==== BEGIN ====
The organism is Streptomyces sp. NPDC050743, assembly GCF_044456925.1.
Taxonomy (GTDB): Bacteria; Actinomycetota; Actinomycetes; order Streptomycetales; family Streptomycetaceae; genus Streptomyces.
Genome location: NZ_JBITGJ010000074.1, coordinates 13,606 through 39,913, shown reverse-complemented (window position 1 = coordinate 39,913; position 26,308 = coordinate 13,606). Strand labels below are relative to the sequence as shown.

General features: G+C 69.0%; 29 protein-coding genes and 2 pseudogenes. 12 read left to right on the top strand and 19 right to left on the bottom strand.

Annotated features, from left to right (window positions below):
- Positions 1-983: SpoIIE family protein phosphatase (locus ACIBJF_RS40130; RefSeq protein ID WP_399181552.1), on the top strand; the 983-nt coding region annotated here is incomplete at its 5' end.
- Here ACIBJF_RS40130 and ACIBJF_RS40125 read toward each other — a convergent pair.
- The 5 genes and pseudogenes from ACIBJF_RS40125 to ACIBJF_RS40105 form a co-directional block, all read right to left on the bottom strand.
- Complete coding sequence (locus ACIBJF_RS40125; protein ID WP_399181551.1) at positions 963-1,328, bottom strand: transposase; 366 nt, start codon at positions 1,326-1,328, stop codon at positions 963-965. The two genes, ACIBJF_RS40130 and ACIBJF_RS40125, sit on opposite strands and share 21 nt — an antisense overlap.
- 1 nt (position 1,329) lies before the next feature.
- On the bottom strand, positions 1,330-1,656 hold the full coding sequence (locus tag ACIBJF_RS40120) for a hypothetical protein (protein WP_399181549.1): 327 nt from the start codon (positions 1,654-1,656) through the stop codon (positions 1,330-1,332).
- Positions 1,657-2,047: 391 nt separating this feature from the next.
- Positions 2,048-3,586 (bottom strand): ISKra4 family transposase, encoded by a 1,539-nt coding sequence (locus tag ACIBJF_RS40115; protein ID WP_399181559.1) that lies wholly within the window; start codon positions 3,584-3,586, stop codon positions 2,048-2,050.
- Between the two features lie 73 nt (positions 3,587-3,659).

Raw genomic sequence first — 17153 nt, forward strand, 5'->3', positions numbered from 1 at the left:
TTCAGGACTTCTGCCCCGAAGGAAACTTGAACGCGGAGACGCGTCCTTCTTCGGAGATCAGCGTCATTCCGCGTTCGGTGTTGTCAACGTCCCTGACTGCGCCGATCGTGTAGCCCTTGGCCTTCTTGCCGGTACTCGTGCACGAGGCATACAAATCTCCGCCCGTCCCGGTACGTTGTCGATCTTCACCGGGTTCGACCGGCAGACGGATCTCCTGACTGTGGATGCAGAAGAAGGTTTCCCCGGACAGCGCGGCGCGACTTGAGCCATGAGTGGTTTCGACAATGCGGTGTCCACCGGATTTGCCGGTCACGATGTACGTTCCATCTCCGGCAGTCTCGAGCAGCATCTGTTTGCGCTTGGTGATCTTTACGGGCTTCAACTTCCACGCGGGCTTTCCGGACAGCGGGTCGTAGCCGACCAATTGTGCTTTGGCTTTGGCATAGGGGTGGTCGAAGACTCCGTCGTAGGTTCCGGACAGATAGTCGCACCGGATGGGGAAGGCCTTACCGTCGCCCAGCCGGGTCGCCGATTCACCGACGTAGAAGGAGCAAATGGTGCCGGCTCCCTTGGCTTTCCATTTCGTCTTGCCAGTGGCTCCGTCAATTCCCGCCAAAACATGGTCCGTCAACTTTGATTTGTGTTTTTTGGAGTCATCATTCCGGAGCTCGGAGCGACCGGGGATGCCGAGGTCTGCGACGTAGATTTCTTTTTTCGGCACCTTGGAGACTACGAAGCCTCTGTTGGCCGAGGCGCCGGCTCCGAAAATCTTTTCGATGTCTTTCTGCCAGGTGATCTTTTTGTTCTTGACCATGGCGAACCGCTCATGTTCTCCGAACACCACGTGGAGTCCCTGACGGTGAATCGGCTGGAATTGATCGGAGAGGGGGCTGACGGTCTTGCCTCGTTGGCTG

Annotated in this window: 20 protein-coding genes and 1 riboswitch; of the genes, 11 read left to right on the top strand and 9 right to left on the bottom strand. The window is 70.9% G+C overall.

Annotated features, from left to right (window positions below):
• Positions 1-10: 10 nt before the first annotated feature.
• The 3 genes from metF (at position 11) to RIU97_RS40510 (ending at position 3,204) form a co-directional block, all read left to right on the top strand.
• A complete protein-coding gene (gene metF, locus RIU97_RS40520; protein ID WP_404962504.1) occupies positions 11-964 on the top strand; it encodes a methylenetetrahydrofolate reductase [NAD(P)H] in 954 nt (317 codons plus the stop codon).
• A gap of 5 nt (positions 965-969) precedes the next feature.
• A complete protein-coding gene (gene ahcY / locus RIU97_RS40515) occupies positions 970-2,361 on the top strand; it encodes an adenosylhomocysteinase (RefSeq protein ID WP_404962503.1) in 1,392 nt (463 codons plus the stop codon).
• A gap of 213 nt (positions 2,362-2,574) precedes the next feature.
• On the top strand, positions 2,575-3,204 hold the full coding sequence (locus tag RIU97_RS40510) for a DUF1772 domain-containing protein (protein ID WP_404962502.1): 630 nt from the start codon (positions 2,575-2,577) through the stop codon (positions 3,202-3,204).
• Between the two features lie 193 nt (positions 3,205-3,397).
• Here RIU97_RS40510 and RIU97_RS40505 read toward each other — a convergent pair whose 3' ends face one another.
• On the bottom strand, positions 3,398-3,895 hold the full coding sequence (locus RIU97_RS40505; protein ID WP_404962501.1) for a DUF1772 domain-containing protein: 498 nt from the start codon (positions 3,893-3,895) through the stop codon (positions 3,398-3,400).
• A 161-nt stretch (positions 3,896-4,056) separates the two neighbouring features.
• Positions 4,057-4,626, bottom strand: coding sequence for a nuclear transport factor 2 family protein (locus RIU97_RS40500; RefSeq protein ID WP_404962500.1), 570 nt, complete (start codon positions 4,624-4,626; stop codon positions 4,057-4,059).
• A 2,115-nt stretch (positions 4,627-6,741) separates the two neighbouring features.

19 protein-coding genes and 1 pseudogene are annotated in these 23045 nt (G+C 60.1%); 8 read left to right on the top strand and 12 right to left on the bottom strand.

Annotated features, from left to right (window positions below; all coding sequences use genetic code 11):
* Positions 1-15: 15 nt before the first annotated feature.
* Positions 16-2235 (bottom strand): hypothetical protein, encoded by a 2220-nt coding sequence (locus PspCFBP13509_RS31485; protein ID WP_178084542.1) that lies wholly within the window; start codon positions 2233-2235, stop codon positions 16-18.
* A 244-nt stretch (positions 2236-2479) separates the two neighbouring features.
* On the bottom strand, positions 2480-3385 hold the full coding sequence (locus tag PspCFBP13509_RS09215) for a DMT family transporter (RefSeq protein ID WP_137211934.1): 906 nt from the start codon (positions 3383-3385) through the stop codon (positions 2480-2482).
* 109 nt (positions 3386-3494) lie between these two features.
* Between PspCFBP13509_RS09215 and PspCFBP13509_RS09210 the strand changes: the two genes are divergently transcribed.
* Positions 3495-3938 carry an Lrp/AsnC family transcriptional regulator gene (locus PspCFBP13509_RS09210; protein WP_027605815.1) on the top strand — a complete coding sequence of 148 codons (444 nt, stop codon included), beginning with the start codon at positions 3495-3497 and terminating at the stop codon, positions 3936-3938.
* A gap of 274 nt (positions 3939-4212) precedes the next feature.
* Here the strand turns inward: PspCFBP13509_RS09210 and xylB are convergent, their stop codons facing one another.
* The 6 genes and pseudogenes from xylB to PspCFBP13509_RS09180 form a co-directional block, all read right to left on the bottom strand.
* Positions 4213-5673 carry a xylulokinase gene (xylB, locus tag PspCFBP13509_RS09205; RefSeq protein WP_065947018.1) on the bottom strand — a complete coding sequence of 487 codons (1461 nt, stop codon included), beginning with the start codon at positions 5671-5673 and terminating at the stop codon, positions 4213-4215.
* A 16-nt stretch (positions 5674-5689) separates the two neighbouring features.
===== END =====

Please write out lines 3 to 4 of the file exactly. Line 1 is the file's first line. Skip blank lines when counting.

Genome location: NZ_JBITGJ010000074.1, coordinates 13,606 through 39,913, shown reverse-complemented (window position 1 = coordinate 39,913; position 26,308 = coordinate 13,606). Strand labels below are relative to the sequence as shown.

General features: G+C 69.0%; 29 protein-coding genes and 2 pseudogenes. 12 read left to right on the top strand and 19 right to left on the bottom strand.